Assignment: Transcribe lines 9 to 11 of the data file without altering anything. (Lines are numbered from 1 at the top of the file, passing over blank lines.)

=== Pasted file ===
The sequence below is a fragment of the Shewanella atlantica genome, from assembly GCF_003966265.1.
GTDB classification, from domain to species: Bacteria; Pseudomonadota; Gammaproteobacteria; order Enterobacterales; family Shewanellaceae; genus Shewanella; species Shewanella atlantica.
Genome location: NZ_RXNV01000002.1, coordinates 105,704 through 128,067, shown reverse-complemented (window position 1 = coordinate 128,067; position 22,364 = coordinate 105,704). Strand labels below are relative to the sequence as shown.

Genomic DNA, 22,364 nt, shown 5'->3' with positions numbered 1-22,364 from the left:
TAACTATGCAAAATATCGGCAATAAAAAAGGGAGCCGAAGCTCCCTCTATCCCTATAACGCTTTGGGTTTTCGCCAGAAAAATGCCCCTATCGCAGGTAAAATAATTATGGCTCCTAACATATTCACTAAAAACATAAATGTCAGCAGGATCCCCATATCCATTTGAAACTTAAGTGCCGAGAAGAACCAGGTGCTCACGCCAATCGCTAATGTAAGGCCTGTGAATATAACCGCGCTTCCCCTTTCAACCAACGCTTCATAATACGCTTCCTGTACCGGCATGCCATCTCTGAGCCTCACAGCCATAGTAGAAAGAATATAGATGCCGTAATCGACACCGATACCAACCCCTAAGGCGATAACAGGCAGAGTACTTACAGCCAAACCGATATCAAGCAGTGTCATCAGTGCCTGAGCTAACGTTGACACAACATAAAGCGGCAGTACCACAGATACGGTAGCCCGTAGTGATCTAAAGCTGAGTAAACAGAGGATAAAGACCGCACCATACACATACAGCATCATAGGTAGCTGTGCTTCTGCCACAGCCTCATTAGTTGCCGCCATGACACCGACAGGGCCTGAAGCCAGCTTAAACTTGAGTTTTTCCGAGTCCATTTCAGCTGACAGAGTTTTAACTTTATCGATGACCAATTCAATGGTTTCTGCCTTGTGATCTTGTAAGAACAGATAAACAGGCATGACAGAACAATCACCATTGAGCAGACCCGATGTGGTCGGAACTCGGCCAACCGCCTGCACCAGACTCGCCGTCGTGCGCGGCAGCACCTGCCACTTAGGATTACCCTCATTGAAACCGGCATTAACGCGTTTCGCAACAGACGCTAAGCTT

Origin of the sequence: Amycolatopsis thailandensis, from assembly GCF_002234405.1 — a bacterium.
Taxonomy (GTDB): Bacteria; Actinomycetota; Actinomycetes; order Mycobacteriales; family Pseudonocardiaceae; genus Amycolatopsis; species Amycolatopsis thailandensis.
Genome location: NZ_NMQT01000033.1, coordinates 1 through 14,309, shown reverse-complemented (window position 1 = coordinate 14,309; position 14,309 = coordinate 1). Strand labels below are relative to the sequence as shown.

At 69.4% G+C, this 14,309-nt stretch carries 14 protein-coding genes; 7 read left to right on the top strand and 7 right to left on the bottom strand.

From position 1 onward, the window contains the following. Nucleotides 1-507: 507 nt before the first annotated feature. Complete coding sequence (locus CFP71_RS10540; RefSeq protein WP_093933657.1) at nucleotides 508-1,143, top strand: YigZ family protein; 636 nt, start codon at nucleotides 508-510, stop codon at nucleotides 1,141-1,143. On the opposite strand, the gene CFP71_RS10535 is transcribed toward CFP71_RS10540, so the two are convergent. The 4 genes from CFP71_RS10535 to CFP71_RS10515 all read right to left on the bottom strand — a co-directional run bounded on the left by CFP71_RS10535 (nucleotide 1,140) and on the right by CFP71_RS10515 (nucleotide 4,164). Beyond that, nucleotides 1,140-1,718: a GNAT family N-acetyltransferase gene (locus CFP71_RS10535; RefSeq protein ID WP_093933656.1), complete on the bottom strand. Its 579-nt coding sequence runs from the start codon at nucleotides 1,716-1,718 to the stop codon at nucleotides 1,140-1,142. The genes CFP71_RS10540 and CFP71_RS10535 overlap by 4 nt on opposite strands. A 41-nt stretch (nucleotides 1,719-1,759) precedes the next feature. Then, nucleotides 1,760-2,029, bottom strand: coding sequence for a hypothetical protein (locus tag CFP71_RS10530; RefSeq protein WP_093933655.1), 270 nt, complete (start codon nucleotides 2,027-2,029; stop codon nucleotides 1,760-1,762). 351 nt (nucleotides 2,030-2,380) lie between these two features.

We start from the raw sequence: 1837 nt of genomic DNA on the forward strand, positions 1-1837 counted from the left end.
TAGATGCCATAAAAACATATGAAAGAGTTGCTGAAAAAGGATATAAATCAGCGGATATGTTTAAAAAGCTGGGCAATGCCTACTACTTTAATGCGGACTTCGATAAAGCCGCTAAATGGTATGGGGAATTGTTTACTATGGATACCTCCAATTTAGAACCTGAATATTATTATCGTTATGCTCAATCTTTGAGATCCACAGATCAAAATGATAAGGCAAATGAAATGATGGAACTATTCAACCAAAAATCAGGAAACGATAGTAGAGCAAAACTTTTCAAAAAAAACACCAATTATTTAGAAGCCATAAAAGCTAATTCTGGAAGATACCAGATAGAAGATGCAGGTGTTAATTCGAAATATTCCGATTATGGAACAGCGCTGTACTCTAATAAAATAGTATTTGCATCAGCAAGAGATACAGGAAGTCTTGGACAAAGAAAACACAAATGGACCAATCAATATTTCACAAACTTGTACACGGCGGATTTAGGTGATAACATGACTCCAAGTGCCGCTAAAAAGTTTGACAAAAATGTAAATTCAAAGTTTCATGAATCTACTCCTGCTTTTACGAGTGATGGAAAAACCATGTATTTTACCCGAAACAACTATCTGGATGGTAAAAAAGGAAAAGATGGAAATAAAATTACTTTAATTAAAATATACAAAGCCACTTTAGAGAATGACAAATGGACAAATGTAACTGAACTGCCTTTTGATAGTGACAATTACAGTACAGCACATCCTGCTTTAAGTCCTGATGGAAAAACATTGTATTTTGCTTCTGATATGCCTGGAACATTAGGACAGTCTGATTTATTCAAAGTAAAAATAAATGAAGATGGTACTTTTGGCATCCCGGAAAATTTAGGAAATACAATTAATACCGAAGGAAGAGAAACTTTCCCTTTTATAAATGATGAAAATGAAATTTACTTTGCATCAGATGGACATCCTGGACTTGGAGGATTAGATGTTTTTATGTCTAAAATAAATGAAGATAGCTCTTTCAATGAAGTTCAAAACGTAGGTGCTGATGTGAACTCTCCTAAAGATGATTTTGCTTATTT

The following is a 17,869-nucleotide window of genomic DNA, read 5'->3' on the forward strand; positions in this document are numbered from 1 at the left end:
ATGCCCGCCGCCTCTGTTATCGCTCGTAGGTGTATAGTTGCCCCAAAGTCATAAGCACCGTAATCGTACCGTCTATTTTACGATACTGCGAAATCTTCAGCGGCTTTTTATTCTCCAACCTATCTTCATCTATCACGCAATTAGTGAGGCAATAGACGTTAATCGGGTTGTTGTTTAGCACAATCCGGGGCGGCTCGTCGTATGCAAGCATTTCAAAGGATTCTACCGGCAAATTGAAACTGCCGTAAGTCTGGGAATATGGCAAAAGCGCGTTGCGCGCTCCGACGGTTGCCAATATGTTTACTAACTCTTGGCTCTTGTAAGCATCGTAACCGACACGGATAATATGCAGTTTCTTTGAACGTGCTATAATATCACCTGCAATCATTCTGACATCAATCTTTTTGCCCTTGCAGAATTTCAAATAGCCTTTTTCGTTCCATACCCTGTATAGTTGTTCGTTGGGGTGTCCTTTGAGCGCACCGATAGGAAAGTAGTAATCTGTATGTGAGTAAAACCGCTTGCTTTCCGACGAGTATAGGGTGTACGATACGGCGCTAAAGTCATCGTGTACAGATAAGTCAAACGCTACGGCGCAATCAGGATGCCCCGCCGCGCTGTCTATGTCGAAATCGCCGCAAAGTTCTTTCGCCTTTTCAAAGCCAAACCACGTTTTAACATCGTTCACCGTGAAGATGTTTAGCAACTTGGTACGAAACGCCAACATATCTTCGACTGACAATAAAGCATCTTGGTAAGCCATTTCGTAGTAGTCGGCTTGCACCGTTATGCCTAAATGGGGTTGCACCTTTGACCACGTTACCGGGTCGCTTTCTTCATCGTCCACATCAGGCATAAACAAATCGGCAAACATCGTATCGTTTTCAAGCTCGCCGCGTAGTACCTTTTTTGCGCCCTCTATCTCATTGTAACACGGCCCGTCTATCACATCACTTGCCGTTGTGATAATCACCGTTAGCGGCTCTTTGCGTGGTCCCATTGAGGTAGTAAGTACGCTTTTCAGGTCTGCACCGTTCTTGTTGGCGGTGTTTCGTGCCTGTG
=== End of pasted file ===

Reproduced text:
At 69.4% G+C, this 14,309-nt stretch carries 14 protein-coding genes; 7 read left to right on the top strand and 7 right to left on the bottom strand.

From position 1 onward, the window contains the following. Nucleotides 1-507: 507 nt before the first annotated feature. Complete coding sequence (locus CFP71_RS10540; RefSeq protein WP_093933657.1) at nucleotides 508-1,143, top strand: YigZ family protein; 636 nt, start codon at nucleotides 508-510, stop codon at nucleotides 1,141-1,143. On the opposite strand, the gene CFP71_RS10535 is transcribed toward CFP71_RS10540, so the two are convergent. The 4 genes from CFP71_RS10535 to CFP71_RS10515 all read right to left on the bottom strand — a co-directional run bounded on the left by CFP71_RS10535 (nucleotide 1,140) and on the right by CFP71_RS10515 (nucleotide 4,164). Beyond that, nucleotides 1,140-1,718: a GNAT family N-acetyltransferase gene (locus CFP71_RS10535; RefSeq protein ID WP_093933656.1), complete on the bottom strand. Its 579-nt coding sequence runs from the start codon at nucleotides 1,716-1,718 to the stop codon at nucleotides 1,140-1,142. The genes CFP71_RS10540 and CFP71_RS10535 overlap by 4 nt on opposite strands. A 41-nt stretch (nucleotides 1,719-1,759) precedes the next feature. Then, nucleotides 1,760-2,029, bottom strand: coding sequence for a hypothetical protein (locus tag CFP71_RS10530; RefSeq protein WP_093933655.1), 270 nt, complete (start codon nucleotides 2,027-2,029; stop codon nucleotides 1,760-1,762). 351 nt (nucleotides 2,030-2,380) lie between these two features.

We start from the raw sequence: 1837 nt of genomic DNA on the forward strand, positions 1-1837 counted from the left end.